On a molecular level, you have more in common with shower curtain mold or the mushrooms on your pizza than you might think. Humans and fungi share similar proteins, a biological bond that makes curing fungal infections difficult and expensive. Current costs to treat these stubborn infections can top $50,000 per patient, and no new classes of antifungal drugs that treat systemic infections have been introduced for at least 20 years.
Now, researchers at The Ohio State University Wexner Medical Center have discovered a new compound that could be developed as an antifungal drug to treat histoplasmosis and cryptococcosis, two types of fungal infections that are naturally drug-resistant.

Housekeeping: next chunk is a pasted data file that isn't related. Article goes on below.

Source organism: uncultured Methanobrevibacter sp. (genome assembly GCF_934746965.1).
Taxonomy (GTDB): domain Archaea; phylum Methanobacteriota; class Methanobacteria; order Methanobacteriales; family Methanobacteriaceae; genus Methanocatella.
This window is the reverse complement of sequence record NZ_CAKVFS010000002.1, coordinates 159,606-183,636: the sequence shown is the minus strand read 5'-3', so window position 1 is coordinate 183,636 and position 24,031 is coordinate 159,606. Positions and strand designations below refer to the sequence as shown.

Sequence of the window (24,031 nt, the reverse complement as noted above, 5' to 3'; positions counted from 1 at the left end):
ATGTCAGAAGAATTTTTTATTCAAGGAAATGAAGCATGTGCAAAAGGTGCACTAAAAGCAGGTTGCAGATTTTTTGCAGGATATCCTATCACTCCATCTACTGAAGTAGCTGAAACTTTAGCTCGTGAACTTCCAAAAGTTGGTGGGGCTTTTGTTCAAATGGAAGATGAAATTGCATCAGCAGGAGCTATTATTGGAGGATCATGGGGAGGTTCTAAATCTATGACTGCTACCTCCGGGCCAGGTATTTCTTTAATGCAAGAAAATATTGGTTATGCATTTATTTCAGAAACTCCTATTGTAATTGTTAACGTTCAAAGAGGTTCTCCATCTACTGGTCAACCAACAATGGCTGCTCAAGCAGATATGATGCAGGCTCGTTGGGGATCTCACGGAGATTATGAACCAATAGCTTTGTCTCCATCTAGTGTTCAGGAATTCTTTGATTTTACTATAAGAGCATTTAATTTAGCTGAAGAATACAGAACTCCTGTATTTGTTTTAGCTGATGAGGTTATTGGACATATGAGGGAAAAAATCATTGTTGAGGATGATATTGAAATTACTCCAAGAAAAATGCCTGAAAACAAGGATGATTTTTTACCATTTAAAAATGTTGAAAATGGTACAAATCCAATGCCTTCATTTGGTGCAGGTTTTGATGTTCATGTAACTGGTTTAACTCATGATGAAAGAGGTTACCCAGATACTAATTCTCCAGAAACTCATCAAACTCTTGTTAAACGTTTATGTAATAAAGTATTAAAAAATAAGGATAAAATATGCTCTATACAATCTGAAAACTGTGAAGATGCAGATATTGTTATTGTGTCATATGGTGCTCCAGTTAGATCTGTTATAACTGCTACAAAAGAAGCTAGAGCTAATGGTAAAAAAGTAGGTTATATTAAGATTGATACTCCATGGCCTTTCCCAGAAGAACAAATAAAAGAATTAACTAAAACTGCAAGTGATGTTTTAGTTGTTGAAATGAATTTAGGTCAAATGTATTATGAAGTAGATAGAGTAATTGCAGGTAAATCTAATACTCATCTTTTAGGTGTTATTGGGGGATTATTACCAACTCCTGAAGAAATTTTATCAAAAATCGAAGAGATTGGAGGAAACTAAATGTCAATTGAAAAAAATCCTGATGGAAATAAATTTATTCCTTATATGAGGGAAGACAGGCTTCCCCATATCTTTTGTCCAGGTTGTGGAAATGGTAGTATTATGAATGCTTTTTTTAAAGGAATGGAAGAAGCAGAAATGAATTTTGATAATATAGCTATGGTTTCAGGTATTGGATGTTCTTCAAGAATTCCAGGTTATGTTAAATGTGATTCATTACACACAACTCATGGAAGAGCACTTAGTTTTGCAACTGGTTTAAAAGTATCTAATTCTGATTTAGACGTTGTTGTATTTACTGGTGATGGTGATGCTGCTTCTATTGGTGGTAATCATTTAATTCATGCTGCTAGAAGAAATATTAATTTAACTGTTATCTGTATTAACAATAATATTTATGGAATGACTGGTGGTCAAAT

Generally, people with weakened immune systems are more likely to develop life-threatening fungal infections. However, the airborne fungus Histoplasma capsulatum, which causes histoplasmosis, can infect healthy people as well.
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